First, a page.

Instead of assuring that it’s existing no-bid “emergency” contractor fulfills its duty to provide edible food, however, the Adams administration has solved its problem by retaining a new no-bid “emergency” contractor — to provide a service with far more scope for waste, fraud, and abuse than stale sandwiches: giving out potentially billions of dollars of hard cash, few questions asked.

Which vendors did the city’s Housing Preservation & Development consider for this contract, as qualified to provide this complex financial service?

New York City is home to hundreds of top-tier financial-services and public-benefits providers, a dream of a competitive bidding pool, to ensure that the city gets a good price, as well as strong protections against fraud and abuse.

But HPD considered only one: Newark-based Mobility Capital Finance, which also has an office in Harlem.

MoCaFi was founded by Wole Coaxum, a former managing director at JPMorgan Chase, who said the death of Michael Brown in Ferguson, Mo., in 2014 inspired him to serve the “underbanked” and “narrow the racial wealth gap.”

How did HPD choose Mobility Capital? The contract makes it quite clear: MoCaFi was “referred to HPD by City Hall.”

What kind of experience did MoCaFi bring to this complex endeavor?

None. As HPD helpfully notes, on a “listing of prior / related emergency large contracts,” MoCaFi is “a new provider of emergency services for HPD.”

MoCaFi’s only city experience, HPD notes, is small-scale support of the city’s participatory-budget program.

The company’s broader nationwide experience is as a “platform” for pre-paid third-party debit cards and bank accounts, marketed to minorities.

The only clue is from a stray off-the-cuff comment Adams made at a reception earlier this month, calling MoCaFi a minority business “that we met on the campaign trail. . . . Little did we know that God is going to say there’s going to be a crisis, you’re going to have to meet them. . . . And it’s going to cost us money” to “put investment . . . in our community.”

 A year ago, the Adams administration was already eager to find something for MoCaFi to do.

Last year, the director of the mayor’s fund to advance New York City — a slush fund powered by anonymous private donors — raised at one of the fund’s board meetings the concept of “an upcoming partnership with the mayor’s office . . . and MoCaFi . . . on a universal basic income project”: that is, giving poorer New Yorkers (not migrants) cash.

 Coaxum seems to have become part of the mayor’s orbit, and even provided a quote to an official City Hall press release praising Adams’ founding of a new “Office of Engagement.”


Monday, February 19, 2024

Transportation Nihilists and Delinquents


NY Post 

 Two of the Big Apple’s top transportation honchos — known for talking tough at traffic scofflaws — need speed themselves, data reviewed by The Post reveals.

Department of Transportation Commissioner Ydanis Rodriguez and his baby mama Christina Melendez, a top director at the Department of Education, have racked up a staggering 66 traffic violations totaling at least $5,600 in fines the past decade using the same vehicle – including 14 since 2019 for speeding in school safety zones, according to city records.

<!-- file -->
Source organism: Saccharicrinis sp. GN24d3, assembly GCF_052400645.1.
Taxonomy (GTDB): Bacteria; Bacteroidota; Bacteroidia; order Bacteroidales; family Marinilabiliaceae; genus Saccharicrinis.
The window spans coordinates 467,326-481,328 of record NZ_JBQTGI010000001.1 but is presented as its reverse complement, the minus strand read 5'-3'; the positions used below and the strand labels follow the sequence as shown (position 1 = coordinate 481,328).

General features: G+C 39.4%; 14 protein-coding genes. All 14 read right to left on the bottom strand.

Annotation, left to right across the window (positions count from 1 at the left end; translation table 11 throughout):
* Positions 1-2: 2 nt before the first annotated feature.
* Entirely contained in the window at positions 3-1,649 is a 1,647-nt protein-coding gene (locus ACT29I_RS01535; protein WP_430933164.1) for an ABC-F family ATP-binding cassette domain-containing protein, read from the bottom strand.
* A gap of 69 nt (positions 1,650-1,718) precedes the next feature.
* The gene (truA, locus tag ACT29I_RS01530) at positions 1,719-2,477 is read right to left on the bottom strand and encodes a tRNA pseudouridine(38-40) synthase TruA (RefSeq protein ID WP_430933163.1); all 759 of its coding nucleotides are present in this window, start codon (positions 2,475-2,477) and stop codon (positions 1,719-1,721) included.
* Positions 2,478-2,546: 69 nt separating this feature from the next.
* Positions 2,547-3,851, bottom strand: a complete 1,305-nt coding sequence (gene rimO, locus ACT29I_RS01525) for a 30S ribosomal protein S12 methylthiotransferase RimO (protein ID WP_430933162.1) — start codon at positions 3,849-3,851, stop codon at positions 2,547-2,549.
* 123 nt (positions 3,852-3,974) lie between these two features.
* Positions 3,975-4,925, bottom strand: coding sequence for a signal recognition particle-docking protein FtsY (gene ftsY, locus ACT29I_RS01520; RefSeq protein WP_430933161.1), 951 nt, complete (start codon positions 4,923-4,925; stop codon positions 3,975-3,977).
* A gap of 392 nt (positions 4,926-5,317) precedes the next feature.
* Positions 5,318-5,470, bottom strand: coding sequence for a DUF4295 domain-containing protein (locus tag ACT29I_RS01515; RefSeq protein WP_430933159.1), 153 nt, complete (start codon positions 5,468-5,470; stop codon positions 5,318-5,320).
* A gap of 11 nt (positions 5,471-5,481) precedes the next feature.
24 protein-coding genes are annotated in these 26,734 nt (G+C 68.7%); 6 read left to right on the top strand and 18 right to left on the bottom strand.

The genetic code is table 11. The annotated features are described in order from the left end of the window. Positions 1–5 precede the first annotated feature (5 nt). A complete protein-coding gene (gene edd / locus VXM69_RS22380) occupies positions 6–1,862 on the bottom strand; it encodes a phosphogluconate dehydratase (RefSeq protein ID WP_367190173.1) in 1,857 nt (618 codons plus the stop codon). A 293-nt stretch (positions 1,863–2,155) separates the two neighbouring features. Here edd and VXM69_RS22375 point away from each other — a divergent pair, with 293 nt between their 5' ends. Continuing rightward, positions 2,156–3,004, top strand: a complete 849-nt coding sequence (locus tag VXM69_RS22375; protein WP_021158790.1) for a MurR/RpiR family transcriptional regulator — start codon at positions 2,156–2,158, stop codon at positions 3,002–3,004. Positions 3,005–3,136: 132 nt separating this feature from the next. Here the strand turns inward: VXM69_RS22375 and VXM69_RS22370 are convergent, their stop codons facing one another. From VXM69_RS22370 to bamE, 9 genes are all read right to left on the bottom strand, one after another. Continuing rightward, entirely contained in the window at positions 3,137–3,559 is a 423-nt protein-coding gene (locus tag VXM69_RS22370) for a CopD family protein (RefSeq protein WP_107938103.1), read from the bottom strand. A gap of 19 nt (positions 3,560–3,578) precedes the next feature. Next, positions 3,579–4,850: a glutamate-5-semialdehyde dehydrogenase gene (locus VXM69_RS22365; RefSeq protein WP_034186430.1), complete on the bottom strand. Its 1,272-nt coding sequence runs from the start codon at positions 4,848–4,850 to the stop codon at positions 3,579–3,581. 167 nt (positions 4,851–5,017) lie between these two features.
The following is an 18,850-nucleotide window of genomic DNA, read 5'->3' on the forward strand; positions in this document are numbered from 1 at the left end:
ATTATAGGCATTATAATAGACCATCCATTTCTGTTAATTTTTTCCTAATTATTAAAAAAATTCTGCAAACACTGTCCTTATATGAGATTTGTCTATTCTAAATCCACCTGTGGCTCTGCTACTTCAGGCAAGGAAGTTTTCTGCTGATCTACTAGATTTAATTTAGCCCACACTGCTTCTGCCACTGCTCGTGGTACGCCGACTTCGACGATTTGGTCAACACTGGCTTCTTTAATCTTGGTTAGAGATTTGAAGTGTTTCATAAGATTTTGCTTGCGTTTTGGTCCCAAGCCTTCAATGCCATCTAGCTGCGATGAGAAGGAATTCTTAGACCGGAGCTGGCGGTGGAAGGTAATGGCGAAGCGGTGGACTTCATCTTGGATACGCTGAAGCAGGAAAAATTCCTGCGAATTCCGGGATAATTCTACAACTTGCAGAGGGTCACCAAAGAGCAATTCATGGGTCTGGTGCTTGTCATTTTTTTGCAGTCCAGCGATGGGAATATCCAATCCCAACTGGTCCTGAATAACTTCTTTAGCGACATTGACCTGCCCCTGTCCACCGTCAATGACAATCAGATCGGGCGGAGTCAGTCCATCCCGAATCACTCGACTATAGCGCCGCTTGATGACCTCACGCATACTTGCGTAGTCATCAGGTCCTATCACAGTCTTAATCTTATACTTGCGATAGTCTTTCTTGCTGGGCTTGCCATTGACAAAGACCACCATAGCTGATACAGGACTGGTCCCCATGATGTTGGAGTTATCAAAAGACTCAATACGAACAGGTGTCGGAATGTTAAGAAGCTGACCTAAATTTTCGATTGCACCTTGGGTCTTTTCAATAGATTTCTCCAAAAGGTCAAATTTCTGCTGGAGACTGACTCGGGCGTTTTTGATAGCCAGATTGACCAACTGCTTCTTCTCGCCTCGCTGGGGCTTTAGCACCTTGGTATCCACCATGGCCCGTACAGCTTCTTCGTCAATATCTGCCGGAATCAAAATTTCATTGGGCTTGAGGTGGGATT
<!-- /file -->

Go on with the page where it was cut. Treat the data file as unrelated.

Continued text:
The chair of the City Council’s Transportation Committee, Councilwoman Selvena Brooks-Powers (D-Queens), has cruised in a family car that racked up 25 tickets over the past 16 months, including 20 for speeding near schools and another for blowing a red light, records show. 

 It’s unclear how many of the summonses were handed out on Melendez’s Nissan Rogue when Rodriguez was behind the wheel. 

As DOT commissioner for the past two years, he’s enjoyed the perk of having a city vehicle that comes with an assigned driver.

“Ydanis Rodriquez, who gets chauffeured in a giant SUV, and Selvena Brooks-Powers are prime examples of ‘do as I say, not as I do,'” fumed Councilman Robert Holden (D-Queens).

They’re “hypocrites who act as if laws don’t apply to them,” he added. 

Other lefty pols with a long history of being speed demons who’ve racked up plenty of traffic violations include Comptroller Brad Lander, Public Advocate Jumaane Williams, and Manhattan Borough President Mark Levine.

Rodriguez regularly drove Melendez’s Nissan to work at City Hall when he was a Manhattan councilman — even obtaining a parking placard for it — but he and his former domestic partner, who share two daughters, have since split, according to sources. 

The vehicle was slapped with six speeding tickets during the final five months leading up to Rodriguez’s January 2022 appointment by Mayor Adams as DOT commissioner.

Since then, the Nissan has received six parking tickets – including two for misusing a parking permit—and was caught speeding in July and November of last year.  

On March 2, 2023, the vehicle was slapped with two tickets totaling $160 for illegally parking in a spot in lower Manhattan on Warren Street reserved for state senators and assembly members.

The traffic agent noted in the tickets that the car was flashing a Department of Education parking permit. Melendez works nearby as the DOE’s $195,000-a-year executive director of Family and Community Engagement.

A Post photographer on Thursday spotted Melendez getting into the vehicle, which was illegally parked 

Rodriguez, who has cheered congestion pricing and speed cameras and has helped promote City Hall’s anti-car agenda, earns $243,171 and now gets a free ride to work in a city vehicle.

He has not driven his ex’s car since being appointed commissioner two years ago “and is confident he has not received any [traffic] violations in this role,” said DOT spokesman Vincent Barone.

The DOE and Melendez declined to comment.